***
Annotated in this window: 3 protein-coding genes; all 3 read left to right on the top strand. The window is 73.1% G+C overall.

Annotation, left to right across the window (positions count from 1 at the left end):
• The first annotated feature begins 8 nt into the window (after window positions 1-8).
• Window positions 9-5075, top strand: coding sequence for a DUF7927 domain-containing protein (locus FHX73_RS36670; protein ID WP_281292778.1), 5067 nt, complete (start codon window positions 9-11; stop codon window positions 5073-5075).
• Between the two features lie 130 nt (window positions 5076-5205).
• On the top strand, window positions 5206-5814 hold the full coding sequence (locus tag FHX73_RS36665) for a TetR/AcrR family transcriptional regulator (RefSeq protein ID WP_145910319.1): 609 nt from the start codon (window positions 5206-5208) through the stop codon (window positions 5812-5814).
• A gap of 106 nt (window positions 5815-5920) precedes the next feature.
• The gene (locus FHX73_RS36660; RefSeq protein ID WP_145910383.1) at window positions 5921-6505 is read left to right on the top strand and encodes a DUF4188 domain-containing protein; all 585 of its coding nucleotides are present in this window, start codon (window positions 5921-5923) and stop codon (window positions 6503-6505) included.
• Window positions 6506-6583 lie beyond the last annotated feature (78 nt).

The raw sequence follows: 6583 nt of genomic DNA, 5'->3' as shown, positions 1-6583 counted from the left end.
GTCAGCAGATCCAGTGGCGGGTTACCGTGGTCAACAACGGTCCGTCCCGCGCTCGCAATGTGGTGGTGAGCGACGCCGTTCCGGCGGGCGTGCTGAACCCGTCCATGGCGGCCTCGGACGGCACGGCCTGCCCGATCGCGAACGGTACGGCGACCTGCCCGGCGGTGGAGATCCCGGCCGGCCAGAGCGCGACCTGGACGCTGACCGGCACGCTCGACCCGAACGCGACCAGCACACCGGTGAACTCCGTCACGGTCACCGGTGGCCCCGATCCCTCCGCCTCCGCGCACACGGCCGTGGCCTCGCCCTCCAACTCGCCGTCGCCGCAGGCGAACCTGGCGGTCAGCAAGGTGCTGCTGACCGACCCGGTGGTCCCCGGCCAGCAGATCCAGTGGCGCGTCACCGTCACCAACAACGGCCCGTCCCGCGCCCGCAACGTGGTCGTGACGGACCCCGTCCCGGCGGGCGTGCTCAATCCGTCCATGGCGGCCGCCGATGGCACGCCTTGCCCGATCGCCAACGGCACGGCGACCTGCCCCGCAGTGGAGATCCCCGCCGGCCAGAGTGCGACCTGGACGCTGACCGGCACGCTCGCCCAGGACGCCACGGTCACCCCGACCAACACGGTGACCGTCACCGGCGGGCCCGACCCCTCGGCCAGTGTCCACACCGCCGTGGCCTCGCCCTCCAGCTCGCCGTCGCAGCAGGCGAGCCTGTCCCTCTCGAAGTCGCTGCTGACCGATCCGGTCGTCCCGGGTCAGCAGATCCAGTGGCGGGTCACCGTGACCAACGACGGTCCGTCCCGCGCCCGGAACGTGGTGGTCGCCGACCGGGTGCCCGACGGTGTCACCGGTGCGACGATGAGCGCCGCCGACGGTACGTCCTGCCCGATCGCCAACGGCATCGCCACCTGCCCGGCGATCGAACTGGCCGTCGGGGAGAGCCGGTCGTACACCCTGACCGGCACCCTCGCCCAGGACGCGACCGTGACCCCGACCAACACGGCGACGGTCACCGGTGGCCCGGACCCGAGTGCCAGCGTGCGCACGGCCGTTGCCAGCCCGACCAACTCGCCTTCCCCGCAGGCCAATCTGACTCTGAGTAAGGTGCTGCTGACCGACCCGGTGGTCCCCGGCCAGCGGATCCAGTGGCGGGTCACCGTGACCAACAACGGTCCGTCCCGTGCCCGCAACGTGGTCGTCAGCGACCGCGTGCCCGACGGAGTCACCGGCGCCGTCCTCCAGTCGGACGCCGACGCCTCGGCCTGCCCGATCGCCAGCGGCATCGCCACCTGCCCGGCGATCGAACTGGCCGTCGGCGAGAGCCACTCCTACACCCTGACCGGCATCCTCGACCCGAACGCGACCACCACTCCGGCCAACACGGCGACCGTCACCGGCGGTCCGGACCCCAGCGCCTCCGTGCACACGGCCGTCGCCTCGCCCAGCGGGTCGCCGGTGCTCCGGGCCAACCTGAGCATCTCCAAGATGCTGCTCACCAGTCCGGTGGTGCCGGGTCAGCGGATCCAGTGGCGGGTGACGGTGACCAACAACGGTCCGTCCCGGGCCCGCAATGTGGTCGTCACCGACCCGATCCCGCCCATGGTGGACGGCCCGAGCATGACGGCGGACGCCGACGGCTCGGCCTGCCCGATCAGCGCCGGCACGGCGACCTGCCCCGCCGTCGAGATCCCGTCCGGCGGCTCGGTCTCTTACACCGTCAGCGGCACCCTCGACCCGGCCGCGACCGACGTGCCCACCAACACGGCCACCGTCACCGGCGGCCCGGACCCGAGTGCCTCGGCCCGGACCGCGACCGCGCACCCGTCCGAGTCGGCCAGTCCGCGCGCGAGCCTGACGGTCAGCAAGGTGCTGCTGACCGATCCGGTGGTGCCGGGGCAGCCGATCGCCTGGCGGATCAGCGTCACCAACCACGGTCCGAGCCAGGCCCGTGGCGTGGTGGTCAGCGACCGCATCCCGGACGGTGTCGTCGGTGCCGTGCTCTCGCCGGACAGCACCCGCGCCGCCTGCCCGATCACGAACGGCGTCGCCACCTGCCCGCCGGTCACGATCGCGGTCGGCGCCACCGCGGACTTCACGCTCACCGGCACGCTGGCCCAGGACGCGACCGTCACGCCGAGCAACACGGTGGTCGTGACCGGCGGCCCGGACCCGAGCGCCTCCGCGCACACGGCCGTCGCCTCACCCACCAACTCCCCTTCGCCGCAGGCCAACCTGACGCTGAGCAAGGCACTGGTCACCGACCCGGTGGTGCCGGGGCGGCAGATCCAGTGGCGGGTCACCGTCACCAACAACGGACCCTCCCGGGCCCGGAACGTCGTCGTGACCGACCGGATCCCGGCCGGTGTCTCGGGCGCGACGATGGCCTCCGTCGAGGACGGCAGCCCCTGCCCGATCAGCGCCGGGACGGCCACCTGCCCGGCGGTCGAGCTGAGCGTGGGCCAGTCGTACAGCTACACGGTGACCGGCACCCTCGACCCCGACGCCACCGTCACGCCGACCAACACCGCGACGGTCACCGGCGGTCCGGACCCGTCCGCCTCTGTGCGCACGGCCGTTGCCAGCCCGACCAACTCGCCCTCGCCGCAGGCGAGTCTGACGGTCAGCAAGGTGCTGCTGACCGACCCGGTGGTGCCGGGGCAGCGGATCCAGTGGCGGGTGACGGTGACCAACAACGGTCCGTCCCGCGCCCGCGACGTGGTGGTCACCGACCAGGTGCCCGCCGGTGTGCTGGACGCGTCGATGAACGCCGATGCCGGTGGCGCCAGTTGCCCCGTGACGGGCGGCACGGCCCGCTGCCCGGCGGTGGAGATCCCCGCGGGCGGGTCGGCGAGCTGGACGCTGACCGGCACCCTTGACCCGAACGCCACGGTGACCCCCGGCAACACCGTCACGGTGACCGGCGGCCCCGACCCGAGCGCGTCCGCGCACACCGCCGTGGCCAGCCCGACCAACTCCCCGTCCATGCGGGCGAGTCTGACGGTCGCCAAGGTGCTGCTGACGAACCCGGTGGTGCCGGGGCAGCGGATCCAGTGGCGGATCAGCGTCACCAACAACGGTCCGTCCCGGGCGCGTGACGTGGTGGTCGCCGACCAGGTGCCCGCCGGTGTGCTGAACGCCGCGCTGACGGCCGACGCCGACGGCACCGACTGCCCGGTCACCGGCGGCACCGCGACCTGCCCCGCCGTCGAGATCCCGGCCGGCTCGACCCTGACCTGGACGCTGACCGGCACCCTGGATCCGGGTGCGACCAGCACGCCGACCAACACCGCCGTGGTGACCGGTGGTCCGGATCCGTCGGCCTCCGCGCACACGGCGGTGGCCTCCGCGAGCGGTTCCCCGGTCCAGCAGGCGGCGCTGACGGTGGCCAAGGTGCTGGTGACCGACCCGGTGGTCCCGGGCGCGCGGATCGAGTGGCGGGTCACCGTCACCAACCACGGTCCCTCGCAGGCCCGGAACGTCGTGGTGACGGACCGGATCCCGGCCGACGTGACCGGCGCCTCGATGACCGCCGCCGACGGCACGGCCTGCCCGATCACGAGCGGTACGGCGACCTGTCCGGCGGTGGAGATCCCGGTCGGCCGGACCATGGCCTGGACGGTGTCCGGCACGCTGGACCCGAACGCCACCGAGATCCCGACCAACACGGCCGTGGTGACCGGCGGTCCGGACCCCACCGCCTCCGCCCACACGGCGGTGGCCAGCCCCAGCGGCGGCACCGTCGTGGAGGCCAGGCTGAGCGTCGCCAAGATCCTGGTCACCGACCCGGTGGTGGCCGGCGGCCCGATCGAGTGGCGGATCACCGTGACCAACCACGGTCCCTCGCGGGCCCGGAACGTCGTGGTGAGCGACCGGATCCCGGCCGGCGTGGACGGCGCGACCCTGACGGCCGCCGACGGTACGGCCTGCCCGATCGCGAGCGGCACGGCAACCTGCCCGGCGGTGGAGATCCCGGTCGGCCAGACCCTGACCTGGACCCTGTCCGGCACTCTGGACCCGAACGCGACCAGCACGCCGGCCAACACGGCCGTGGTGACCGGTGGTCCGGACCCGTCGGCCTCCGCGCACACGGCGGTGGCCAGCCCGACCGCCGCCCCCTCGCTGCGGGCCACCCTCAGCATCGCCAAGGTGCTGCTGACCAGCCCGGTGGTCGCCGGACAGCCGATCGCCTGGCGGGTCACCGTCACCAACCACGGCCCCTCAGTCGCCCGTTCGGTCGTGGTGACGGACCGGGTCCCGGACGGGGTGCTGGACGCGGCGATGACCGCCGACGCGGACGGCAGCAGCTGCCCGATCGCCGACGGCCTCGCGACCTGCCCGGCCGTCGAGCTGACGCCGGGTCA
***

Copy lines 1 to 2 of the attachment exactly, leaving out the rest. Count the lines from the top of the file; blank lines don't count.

Annotated in this window: 3 protein-coding genes; all 3 read left to right on the top strand. The window is 73.1% G+C overall.

Annotation, left to right across the window (positions count from 1 at the left end):